One of these highly reputed whistlers was a certain Ali, who despite being physically challenged (he used walk around the pitch with a pronounced limp) was both a well accomplished and favoured referee. Probably so because of the professional way that he handled matches, he was accorded reverence akin to the retired Italian referee, Pierluigi Collina. In the same league with Ali, was one other referee who usually amused us with his theatrics of frequently blowing his whistle accompanied with wild gesticulations in a fervent attempt to stamp his authority on the field. We never really got his real name right – so Ted and I simply christened him ‘muborana’ for his Cushitic countenance.

But then of course the main attractions were the competing teams and the players themselves. Back then California happened to have been a neighbourhood with a considerable Muslim population and naturally our favourite teams in the senior category (over 18) used to be California Terrorists and Al-Shabab - the two home teams. The Terrorists were the more illustrious and popular yet Al-Shabab also boasted some real talent within its ranks. Notably, child prodigy Salim and his elder brother Rama stood out from the rest. In the junior category (under 16) we were spoilt for choice because there were so many good teams here, but the popular ones were Rangers (a highly talented though grossly indisciplined team), Blackout and Lucky Strikers (under the tutelage of coach by the name Lameck). But more significantly a small class of players who would go on to take their game to the highest level indeed honed their skills on this platform. The two examples of Asman Ngaiywa (Monnie) and Ezekiel Akwana (Lefty), who both later turned out for Mathare United, will suffice.

All was rosy though, more often than not, Terrorists’ arch-rivals, Bash (Majengo) and Eastleigh Sportiff would break the hearts of the partisan home crowd. There were also those odd moments of insanity on the pitch when things would go haywire. One such incident was when the Rangers players, led by their flashy goalkeeper Vin, completely lost their heads after being knocked out at a very crucial stage and descended on the opposition with blows and kicks; in the aftermath, a few bruised faces and some broken goalposts lay scattered on the ground to account for the unsporting behaviour of Rangers and their unruly fans. On yet another occasion, one notorious chap by the name Fred (he happened to be Vin’s kid bro) smashed countless empty bottles on the pitch in an ill-advised act of vengeance apparently in a bid to disrupt the competition after his team suffered a similar fate. In the end it took the intervention of event organizer, Masanta, who literally chased him around the estate and upon laying his hands on him forced him to clear up his mess.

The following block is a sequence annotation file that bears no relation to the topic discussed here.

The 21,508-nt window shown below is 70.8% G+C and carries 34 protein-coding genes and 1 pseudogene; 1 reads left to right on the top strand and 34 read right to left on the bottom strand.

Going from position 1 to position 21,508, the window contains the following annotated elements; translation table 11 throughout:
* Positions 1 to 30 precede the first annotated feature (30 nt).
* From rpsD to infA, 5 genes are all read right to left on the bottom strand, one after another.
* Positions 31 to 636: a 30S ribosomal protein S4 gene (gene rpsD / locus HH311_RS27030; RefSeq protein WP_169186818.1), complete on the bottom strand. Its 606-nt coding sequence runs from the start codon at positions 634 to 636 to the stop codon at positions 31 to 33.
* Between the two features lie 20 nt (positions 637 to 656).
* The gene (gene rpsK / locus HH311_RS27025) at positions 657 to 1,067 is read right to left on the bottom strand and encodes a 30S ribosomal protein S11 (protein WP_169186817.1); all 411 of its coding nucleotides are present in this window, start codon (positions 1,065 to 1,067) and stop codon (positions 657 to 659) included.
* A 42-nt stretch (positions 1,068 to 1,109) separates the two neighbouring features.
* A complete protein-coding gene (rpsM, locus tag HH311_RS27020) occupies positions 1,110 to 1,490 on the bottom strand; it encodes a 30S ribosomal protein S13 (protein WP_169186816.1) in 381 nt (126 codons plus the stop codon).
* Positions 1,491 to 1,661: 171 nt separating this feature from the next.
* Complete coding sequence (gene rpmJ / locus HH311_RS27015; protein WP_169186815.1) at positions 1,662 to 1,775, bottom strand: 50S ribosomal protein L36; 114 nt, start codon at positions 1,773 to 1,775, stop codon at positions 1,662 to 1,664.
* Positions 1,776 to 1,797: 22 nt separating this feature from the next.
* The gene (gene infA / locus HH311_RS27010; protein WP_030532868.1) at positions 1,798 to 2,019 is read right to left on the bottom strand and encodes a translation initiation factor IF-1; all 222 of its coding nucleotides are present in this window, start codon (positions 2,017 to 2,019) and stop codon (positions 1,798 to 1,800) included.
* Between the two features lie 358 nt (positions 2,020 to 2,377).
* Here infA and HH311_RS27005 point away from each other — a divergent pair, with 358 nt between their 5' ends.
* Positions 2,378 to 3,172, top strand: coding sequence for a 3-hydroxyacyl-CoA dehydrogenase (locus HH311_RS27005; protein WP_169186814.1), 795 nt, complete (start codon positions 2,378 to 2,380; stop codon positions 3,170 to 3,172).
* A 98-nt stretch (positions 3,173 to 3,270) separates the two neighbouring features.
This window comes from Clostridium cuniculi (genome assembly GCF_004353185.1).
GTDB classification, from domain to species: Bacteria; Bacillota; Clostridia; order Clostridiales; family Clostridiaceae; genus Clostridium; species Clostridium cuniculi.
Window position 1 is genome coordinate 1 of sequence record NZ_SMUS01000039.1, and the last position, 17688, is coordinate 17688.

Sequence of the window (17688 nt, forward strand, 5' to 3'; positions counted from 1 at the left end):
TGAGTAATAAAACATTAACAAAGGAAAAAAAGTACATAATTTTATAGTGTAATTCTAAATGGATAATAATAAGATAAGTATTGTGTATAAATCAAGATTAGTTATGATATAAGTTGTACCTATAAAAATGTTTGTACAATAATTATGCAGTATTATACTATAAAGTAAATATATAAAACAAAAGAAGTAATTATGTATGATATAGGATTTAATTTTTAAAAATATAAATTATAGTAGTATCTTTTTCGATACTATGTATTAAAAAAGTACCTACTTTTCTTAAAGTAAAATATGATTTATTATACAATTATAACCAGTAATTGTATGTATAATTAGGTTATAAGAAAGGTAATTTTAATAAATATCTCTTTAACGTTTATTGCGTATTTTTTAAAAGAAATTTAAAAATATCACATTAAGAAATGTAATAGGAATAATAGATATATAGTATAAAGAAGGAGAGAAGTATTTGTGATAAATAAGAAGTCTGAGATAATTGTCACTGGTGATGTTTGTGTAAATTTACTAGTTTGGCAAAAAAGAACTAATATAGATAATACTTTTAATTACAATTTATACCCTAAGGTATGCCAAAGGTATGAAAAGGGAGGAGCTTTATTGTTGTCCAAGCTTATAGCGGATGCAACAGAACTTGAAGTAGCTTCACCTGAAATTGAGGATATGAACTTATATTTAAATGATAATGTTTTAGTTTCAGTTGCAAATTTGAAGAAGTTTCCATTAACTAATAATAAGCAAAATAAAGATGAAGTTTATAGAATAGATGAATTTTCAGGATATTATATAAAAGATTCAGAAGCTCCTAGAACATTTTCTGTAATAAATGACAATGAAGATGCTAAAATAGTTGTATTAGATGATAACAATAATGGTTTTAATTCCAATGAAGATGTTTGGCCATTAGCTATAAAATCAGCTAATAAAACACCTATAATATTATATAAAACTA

In the final analysis, amidst all the high and low of our daily indulgence, we relished every single moment of it; for that was when we reached out for greatness…
For Redondo,
who shared much of it with me

1 comment:

Redondo said...

Wow.De'stefano, i have literally relived my most cherished childhood memories through your marvelous rendition of those golden times.
Is it just my imigination or could it be true that kids dont do it like we did it anymore? The heavy workload at school allows them no time to play.
Kudos De' Stefano. You are a true 'shabik'. You embody the true spirit of shabik.